Pussy Riot
Pussy Riot's Nadia Tolokonnikova  (Reuters)

The Russian parliament has passed a law that imposes jail terms for offending religious feelings in the wake of the Pussy Riot affair.

Moscow's Duma or lower house approved by 308 to 2 a Kremlin-backed bill that penalised "public actions expressing clear disrespect for society and committed with the goal of offending religious feelings of the faithful".

"This law is another growing pressure on Russian society and is aimed at intimidating civil and political activists," Andrey Sidelnikov, of the Speak Up! opposition movement, told IBTimes UK.

Offenders face up to one year in jail, a 500,000 ruble (£10,000) fine and forced labour. A longer term of three years can be imposed for "insulting religious feeling" in a place of worship.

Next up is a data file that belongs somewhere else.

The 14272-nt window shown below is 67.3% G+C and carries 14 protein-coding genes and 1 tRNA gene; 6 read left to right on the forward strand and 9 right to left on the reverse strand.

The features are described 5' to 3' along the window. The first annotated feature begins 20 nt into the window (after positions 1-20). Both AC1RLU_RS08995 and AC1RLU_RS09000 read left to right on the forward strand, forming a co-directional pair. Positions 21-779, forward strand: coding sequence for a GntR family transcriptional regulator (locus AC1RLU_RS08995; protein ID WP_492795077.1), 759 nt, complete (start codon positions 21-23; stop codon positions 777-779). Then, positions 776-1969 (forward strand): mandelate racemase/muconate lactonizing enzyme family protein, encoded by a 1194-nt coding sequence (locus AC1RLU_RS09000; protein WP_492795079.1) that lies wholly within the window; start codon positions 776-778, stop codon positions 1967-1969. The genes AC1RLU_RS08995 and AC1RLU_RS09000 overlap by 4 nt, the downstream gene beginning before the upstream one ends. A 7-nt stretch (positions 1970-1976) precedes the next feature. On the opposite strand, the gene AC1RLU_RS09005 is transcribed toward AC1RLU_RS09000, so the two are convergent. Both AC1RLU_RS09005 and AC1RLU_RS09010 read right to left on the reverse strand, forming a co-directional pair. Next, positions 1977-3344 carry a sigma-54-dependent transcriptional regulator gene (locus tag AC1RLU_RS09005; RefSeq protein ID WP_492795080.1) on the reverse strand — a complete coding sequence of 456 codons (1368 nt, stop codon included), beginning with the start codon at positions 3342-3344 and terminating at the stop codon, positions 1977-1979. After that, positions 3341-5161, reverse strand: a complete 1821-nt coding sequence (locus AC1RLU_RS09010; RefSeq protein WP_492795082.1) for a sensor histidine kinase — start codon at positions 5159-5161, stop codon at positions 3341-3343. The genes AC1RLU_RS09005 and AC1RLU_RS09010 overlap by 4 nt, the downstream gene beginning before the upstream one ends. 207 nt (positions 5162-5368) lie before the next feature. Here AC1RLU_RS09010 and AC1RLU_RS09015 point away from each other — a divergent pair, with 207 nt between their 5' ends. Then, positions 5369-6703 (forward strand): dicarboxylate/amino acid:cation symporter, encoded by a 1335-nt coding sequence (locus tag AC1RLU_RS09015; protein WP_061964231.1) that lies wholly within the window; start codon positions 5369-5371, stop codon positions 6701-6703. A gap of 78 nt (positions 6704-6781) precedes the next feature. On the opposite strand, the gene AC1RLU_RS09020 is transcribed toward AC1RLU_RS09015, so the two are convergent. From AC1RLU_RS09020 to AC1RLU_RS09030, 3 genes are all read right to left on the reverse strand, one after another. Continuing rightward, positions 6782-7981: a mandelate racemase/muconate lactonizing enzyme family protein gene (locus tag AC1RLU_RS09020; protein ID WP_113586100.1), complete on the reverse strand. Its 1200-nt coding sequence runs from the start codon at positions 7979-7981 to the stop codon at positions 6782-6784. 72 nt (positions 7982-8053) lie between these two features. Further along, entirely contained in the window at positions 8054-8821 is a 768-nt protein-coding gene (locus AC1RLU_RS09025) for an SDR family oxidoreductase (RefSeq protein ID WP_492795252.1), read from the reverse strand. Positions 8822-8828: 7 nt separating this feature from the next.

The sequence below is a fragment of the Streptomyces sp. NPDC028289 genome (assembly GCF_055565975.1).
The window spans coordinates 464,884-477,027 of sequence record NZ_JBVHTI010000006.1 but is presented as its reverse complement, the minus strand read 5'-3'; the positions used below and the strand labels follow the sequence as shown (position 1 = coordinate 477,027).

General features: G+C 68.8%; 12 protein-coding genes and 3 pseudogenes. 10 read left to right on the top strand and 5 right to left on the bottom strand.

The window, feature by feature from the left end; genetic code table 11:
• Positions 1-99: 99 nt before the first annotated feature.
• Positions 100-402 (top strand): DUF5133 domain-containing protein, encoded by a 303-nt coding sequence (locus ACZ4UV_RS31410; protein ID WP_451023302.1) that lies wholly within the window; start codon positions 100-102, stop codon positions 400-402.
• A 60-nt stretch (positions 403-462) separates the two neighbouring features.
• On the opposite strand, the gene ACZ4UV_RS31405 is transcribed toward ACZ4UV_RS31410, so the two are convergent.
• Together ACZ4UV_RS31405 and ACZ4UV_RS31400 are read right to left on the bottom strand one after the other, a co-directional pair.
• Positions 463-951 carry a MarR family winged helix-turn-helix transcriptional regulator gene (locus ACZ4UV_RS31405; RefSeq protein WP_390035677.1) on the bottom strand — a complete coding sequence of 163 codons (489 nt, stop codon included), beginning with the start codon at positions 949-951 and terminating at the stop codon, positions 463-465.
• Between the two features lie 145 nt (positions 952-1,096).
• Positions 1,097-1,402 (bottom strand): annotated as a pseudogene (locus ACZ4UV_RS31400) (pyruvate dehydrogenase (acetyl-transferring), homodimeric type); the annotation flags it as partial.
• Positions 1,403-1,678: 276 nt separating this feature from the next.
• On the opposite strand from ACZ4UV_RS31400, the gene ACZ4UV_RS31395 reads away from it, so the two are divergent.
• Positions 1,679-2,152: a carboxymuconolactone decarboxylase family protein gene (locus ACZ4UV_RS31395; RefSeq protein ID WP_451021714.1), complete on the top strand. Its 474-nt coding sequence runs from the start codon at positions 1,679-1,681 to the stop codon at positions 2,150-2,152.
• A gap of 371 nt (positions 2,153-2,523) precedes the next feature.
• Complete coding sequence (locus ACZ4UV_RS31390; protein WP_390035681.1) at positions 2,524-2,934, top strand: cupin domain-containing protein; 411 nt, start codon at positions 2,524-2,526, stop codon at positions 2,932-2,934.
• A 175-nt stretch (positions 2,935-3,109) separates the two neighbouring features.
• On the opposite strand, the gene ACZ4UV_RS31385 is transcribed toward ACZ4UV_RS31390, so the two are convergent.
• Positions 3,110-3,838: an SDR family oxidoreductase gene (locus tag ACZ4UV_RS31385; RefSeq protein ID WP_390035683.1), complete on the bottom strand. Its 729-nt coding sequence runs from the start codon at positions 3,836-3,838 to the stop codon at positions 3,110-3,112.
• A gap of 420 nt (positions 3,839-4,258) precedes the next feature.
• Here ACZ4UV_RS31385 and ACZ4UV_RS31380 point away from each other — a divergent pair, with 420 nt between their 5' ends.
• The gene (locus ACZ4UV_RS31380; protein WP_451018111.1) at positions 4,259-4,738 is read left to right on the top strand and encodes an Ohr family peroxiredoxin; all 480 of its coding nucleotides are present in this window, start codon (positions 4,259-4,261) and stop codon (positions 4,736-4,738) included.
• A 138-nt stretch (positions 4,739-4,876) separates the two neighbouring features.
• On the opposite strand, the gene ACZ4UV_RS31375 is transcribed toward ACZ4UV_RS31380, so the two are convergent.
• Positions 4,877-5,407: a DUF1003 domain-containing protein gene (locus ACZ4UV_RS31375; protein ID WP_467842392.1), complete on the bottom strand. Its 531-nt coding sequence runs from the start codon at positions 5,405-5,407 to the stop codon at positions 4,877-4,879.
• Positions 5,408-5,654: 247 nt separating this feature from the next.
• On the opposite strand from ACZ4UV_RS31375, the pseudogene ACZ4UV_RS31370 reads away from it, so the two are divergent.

Sidelnikov claimed the bill's loose terminology might result in abuse by the authorities.

"[People's] fate is left at the discretion of the investigating authorities," the activist said. "There is no clear understanding of what the actual offence is."

The bill needs to pass a vote in the upper house going to President Vladimir Putin for signature.

The law was proposed after members of feminist punk band Pussy Riot performed their anti-Putin "punk prayer" at Moscow's Christ the Saviour Cathedral.

The same package includes a ban on "gay propaganda" also approved by the Duma amid protests and scuffles.

Pussy Riot members Nadezhda Tolokonnikova, 22, Katarina Samutsevich, 30, and Maria Alyokhina, 24, were jailed for hooliganism following their musical performance.

Samutsevich's sentence was suspended in October. Her bandmates remain in jail.